The idea of living dolls terrified me as a kid, all starting with the trailer for Child’s Play 2. In it, a Jack-in-the-box’s tinkling music menacingly plays as Chucky’s face comes into frame, intercut with shots from the film. I don’t remember the Star Trek movie it was attached to, but I do recall burying my face in my seat to avoid the insidious hard stare of Chucky. The Hollywood appeal of killer dolls would peak throughout the ’80s and ’90s with the likes of Stuart Gordon’s Dolls, Maria Lease’s Dolly Dearest and my personal unsung favorite, Kevin Tenney’s Pinocchio’s Revenge.
Smash cut to 2019 and my childhood trauma is still making bank at the box office, kickstarted again thanks to the popularity of Annabelle, the doll introduced in 2013’s The Conjuring. Between the two subsequent Annabelle spinoff films, Brahms in The Boy, the return of Puppet Master, the Child’s Play remake, and countless straight-to-Redbox films like the Robert series, killer dolls are back in a big way.
There is no denying, though, that Annabelle is the new queen of pint-sized horror, and there is one aspect of her films that makes her unique: Annabelle rarely moves. Yes, there are scenes where she appears to move thanks to some clever editing, but we never see natural, humanistic movements as we do with the Zuni doll in Trilogy of Terror.
And while that may disappoint killer doll purists, with Annabelle the dramatic tension is elevated precisely because she isn’t anthropomorphic. It’s in this breaking of form, the doll’s economy of movement, that Annabelle finds her suspenseful strength. We almost mentally dare the doll to move as other scares – a door quietly closing on its own, a stranger walking in the background – flash in our periphery. The suspenseful stillness of the possessed doll leaves us in breathless anticipation of movement, a feeling pervasive through the core of the series’ many scare set pieces, particularly in its first sequel, Annabelle: Creation.
So how can anticipation become so unnerving? Well, think about it, have you ever had anxiety before a big vacation, or through the agony of waiting for test results? Anticipation spikes our stress because we’re left waiting for something, however good or bad, to happen. These primal anxieties come from our innate fight or flight response, and when a horror film taps into this it can elicit a charged reaction from its audience.
This anticipation permeates every scene Annabelle is featured in, crawling under your skin and staying there. But when she does move – like an offscreen head tilt – it’s with a carefully measured economy of movement.
Economy of movement is how an actor can most efficiently use their body to convey emotion, a core concept of Etienne Decroux’s movement theory “Corporeal Mime.” The practice is to show how the body can express both internal and external emotions through physical gestures. You could consider the idea birthed from the performer’s idiom of “I don’t know what to do with my hands!” – too much careless movement, and you give the impression that you are lost on stage, your physical expression losing any punch or meaning.
When an actor or director limits a character’s – or in this case a doll’s – movement in a scene, though, it can imbue the eventual motions with real emotional weight. Annabelle doesn’t need to run around holding a knife to frighten you, because she can generate the same fear with a mere turn of the head. This creeping stillness is meant to prey on our ingrained animalistic anxiety, never letting our guard down just in case we finally catch her moving.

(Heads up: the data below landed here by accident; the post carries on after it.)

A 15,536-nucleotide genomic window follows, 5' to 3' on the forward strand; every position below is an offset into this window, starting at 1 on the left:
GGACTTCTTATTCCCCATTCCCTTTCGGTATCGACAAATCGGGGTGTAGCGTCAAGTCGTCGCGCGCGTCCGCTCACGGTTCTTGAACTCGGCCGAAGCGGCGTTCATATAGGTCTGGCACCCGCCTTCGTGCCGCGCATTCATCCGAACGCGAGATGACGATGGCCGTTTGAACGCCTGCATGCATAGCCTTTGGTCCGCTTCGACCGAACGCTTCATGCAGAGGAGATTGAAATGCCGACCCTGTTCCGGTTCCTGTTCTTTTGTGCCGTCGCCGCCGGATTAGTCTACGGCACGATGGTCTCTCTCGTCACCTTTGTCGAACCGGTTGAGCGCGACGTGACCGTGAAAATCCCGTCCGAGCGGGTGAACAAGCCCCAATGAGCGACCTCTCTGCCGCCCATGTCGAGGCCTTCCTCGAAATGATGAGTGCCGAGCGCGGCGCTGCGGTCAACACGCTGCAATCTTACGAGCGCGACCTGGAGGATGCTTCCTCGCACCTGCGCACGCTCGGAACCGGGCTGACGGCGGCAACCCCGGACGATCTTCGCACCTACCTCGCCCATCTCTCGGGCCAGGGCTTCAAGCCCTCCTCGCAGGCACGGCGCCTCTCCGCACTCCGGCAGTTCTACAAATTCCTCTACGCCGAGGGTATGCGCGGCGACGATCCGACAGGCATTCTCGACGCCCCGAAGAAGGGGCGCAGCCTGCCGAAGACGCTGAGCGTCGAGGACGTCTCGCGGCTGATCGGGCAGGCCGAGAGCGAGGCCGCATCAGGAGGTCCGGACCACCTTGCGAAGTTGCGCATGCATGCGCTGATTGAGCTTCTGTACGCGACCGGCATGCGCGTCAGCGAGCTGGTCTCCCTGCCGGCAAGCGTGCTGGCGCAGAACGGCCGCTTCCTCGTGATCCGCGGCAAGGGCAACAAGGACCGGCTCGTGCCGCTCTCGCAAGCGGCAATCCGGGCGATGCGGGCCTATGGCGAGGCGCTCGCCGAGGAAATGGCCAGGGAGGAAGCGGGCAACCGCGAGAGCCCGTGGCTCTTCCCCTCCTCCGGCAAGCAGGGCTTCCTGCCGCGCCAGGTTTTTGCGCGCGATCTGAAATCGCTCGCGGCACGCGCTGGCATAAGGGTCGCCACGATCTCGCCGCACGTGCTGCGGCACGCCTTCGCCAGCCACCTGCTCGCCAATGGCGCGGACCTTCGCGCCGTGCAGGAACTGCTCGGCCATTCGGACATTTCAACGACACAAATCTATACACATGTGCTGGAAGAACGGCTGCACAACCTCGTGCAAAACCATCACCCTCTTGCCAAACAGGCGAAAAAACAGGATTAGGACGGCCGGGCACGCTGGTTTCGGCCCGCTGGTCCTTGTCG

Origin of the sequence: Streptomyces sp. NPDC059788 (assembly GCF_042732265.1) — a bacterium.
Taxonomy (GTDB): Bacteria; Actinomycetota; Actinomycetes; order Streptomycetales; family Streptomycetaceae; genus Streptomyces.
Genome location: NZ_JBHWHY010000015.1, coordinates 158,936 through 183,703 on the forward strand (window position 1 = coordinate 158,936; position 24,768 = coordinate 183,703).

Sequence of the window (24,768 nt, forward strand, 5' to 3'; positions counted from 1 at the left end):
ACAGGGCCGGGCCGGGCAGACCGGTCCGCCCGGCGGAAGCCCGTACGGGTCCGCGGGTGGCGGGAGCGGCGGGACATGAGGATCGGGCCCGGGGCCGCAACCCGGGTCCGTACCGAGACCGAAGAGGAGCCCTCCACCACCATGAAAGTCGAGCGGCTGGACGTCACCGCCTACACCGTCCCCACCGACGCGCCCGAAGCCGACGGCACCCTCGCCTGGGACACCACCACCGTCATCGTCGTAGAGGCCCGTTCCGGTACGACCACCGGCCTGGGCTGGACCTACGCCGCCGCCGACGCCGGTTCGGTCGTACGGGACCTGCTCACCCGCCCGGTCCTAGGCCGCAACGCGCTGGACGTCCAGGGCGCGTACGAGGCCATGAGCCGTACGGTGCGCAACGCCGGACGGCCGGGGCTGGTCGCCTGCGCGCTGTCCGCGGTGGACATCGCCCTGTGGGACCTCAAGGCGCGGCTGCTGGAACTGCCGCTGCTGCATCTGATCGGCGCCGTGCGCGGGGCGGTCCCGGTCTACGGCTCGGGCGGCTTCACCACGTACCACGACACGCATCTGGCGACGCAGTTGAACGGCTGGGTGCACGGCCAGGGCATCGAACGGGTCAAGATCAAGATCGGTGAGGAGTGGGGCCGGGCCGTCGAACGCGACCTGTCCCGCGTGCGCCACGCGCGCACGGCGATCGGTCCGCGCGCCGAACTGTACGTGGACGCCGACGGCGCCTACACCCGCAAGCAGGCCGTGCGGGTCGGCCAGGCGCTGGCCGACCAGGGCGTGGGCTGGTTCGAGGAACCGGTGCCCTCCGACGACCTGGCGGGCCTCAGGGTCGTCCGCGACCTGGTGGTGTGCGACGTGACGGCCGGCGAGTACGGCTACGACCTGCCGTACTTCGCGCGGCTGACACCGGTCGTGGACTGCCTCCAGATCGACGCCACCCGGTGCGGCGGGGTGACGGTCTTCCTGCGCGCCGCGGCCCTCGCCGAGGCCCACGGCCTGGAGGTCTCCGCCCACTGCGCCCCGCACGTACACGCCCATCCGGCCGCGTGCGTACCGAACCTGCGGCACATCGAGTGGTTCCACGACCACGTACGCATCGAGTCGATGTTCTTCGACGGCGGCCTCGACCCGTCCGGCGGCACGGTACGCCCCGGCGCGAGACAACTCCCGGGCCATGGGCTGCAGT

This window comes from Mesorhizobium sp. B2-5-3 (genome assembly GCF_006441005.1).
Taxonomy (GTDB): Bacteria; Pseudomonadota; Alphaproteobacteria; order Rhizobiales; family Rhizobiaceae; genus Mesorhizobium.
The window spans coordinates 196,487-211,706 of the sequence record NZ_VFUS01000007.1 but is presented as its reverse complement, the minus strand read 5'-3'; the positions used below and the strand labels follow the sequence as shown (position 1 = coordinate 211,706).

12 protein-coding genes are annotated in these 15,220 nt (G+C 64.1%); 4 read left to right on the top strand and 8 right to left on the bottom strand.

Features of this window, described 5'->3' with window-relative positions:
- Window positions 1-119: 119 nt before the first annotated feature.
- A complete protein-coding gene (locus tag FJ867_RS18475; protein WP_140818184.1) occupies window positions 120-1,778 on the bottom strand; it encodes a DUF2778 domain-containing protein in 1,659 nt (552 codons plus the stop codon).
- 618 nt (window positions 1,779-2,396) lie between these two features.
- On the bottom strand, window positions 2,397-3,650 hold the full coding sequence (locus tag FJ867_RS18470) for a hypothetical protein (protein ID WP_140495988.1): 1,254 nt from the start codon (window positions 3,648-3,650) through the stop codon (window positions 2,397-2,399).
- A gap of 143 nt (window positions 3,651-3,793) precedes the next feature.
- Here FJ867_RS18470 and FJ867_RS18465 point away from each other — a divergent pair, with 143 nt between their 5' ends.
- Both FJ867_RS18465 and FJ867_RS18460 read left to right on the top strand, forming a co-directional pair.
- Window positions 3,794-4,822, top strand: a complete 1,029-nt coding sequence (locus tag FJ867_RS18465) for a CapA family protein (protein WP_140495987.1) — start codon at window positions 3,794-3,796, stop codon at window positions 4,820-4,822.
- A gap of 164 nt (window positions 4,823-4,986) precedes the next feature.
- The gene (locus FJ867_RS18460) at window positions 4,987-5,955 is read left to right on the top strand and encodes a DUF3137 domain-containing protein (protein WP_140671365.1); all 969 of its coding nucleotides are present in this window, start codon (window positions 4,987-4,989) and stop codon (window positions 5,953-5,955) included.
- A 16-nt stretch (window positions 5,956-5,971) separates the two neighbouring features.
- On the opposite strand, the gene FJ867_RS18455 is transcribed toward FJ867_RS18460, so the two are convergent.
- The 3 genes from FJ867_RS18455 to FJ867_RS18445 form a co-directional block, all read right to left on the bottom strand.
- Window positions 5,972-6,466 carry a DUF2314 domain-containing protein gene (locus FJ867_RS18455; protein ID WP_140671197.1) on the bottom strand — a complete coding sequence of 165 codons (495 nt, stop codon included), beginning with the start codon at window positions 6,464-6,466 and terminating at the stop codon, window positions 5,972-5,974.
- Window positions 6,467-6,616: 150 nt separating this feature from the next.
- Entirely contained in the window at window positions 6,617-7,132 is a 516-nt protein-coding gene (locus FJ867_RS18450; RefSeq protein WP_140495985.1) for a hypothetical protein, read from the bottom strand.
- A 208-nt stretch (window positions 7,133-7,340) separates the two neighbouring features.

But Annabelle wasn’t the first doll to rely on stillness to scare its audience. That precedent can be traced back to Richard Attenborough’s 1978 cult classic Magic.
Based on a novel by William Goldman, and starring Anthony Hopkins in the dual role of ventriloquist Corky and his dummy, Fats, Magic is a psychologically haunting film more than it is just about an insidious dummy. The stillness that the film utilizes for Fats shares many of the same concepts that make Annabelle work so well, particularly in how the cinematography supports this motionless terror.
In an early scene in the film, Corky snaps at his childhood crush Peggy (Ann-Margaret) over a failed magic trick. Once the trick works, their frustration dissolves into passion. But conspicuously in the foreground, our eyes are drawn to Fats sitting in a chair, the duo a blur behind him as the camera creeps closer to the dummy. The music transforms into a jarring cacophony of noise as we wait — on the edge of our seats — anticipating Fats to move. But he remains still, giving the audience no release from the scene’s anxiety.
Surprisingly, this entire idea is perhaps best actualized in Magic’s trailer, a teaser so frightening to kids in 1978 that it inspired Rodney Ascher’s documentary Primal Screen 39 years later.
While the dummy’s face is animated, Fats remains still, as if controlled by a phantom ventriloquist, speaking with Hopkins’ manic, piercing voice. But it’s in the dummy’s final stillness, his eyes rolled back into his wooden skull, that the horror finally reverberates. Within Fats’ stillness lies the entire film’s unnerving mood.
Ultimately, the biggest trick of all may be our own eyes. There are moments in both Magic and the Annabelle series where the doll doesn’t move, but our eyes trick us into believing it may have, a blink-and-you’ll-miss-it, “Didja see that?!” beat that feeds off of our own imagination. Because we want to see Fats and Annabelle move, in our heads they almost do.
So, sure, Annabelle and Fats don’t walk around like spooky doll king Chucky, but that shouldn’t be seen as a detraction from the menacing power that lies within this duo’s stillness. Precisely, it is because of their lack of movement that we are on edge throughout their entire films. The killer dolls and dummies may never actually move, but we’ll always be afraid that they just might. And that is truly magic.